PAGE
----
Germany through inflation and Recession: An object lesion in economic management 1973-1976

Konrad Zweig - Foreign Policy

This study investigates in some detail how the Bundesrepublik dealt with the effects on its economy of the world recession in the mid-1970s when unemployment reached over one million, without falling back on large scale interventionism, nationalisation and controls of prices, wages, profits and investments; so far the principles of the social market economy remain intact, through undergoing evolutionary adaptations to new conditions.

Monetarism is not Enough

Monetarism is not Enough

Rt Hon Sir Keith Joseph Bt MP - Economy

It is now widely realised that many of our present economic ills stem from a cardinal error, the belief that inflation and unemployment presented a choice of evils. We have learned to our cost that inflationary measures designed in good faith to abate unemployment have eventually intensified it, leaving us with the worst of both worlds.

Myths and Magic in Economic Management

Myths and Magic in Economic Management

Jock Bruce-Gardye - General

The House of Commons Expenditure Committee was conceived under the 1969 Labour Government, and brought to birth under the 1970 Conservative one. It took the place of the long standing Estimates Committee; and its formation represented a compromise between the wishes of those on both sides of the Commons who wanted to have an Economic Policy Committee, and the determination of the Treasury to avert the prospect of politicians cross-examining civil servants about the formulation of economic policy.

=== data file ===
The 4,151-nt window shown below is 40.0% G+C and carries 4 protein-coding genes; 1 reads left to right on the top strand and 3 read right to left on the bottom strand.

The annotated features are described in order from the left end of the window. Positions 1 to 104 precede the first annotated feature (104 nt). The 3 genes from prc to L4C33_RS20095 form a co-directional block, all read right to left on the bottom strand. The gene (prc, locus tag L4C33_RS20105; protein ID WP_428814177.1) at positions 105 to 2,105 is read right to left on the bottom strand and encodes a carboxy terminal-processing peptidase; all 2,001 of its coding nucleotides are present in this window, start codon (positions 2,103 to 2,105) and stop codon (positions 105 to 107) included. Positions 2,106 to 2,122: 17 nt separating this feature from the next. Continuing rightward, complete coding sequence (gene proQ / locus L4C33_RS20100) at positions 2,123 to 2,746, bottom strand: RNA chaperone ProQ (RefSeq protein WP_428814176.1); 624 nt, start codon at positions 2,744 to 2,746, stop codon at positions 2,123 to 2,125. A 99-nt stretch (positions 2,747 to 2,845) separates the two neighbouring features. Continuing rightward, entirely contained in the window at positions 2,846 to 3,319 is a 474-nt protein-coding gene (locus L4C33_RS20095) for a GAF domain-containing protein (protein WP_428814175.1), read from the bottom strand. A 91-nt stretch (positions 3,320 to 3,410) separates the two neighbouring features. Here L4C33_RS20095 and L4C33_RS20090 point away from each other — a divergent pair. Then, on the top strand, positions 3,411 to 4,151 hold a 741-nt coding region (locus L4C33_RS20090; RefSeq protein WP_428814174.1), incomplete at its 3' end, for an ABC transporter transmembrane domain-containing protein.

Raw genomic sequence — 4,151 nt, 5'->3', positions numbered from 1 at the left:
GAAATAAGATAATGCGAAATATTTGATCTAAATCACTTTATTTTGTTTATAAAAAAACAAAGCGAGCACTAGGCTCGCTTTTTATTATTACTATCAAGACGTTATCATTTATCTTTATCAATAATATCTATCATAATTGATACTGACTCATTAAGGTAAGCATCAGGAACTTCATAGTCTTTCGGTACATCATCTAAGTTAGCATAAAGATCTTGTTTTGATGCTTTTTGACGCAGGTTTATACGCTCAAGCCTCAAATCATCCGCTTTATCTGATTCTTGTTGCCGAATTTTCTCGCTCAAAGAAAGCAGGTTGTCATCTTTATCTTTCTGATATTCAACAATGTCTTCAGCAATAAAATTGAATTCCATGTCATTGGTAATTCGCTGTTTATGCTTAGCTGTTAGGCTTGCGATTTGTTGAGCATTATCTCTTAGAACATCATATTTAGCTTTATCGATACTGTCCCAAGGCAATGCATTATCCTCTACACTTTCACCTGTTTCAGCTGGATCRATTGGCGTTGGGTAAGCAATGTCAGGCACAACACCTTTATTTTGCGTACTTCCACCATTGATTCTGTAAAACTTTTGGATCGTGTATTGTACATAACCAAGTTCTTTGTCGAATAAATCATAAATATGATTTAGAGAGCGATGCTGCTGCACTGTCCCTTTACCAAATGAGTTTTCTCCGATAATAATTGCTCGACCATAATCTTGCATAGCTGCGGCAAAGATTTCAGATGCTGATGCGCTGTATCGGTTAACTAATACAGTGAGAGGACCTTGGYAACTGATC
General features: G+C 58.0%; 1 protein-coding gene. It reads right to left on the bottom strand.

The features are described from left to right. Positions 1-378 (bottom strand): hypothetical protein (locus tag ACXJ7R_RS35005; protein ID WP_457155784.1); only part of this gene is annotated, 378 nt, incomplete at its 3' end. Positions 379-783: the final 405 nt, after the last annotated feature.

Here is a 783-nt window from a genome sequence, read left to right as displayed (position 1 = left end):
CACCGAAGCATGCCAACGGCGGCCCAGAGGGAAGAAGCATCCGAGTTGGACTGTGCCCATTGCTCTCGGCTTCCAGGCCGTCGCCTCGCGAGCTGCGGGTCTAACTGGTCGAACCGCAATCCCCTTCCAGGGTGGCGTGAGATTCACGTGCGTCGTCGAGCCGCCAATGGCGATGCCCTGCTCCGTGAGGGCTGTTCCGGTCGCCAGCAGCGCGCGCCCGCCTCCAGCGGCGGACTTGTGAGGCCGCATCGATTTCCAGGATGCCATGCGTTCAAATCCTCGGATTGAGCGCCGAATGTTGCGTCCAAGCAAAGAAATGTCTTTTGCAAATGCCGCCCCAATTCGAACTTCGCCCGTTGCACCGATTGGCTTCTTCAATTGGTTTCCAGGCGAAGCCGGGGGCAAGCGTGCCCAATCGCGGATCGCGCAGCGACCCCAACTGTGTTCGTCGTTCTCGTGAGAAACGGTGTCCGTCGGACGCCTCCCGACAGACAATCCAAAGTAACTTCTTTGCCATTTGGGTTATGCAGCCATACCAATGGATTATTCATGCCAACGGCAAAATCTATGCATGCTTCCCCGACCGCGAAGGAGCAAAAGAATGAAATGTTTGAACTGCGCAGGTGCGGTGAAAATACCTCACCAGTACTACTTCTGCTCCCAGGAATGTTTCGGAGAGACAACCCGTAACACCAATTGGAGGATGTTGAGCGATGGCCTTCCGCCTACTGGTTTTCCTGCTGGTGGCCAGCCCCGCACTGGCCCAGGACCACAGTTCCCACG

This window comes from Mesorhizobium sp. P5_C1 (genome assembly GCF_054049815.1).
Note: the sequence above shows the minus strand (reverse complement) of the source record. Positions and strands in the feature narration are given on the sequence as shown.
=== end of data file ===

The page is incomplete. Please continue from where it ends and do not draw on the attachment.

Stranded on the Middle Ground? Reflections on Circumstances and Policies

Stranded on the Middle Ground? Reflections on Circumstances and Policies

Rt Hon Sir Keith Joseph MP - General

A year has passed since I spoke last here on the same subject: inflation and unemployment. A the time, you may remember, my speech stirred up not only a fair amount of attention, comment and expressions of agreement, but also a hostile reaction from politicians and commentators. That was one year ago. What has happened since has largely confirmed what I then predicted